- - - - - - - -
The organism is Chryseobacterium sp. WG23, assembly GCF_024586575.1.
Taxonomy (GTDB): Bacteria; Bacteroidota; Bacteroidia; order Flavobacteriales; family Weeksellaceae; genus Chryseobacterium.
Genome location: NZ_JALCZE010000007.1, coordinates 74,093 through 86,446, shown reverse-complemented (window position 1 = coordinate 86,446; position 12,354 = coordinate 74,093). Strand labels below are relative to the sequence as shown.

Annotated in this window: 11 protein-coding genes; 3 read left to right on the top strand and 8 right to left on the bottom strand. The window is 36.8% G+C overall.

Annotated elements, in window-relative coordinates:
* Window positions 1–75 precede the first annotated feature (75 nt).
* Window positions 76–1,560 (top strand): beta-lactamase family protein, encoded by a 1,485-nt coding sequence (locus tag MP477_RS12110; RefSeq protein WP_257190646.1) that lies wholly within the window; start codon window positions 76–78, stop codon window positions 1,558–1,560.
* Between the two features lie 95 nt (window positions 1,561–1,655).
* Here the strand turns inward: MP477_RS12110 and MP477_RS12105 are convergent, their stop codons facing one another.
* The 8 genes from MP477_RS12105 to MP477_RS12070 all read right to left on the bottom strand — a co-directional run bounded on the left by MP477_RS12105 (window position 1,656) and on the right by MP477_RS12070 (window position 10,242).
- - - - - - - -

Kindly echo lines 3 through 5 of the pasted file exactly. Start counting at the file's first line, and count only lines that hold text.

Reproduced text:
Genome location: NZ_JALCZE010000007.1, coordinates 74,093 through 86,446, shown reverse-complemented (window position 1 = coordinate 86,446; position 12,354 = coordinate 74,093). Strand labels below are relative to the sequence as shown.

Annotated in this window: 11 protein-coding genes; 3 read left to right on the top strand and 8 right to left on the bottom strand. The window is 36.8% G+C overall.

Annotated elements, in window-relative coordinates: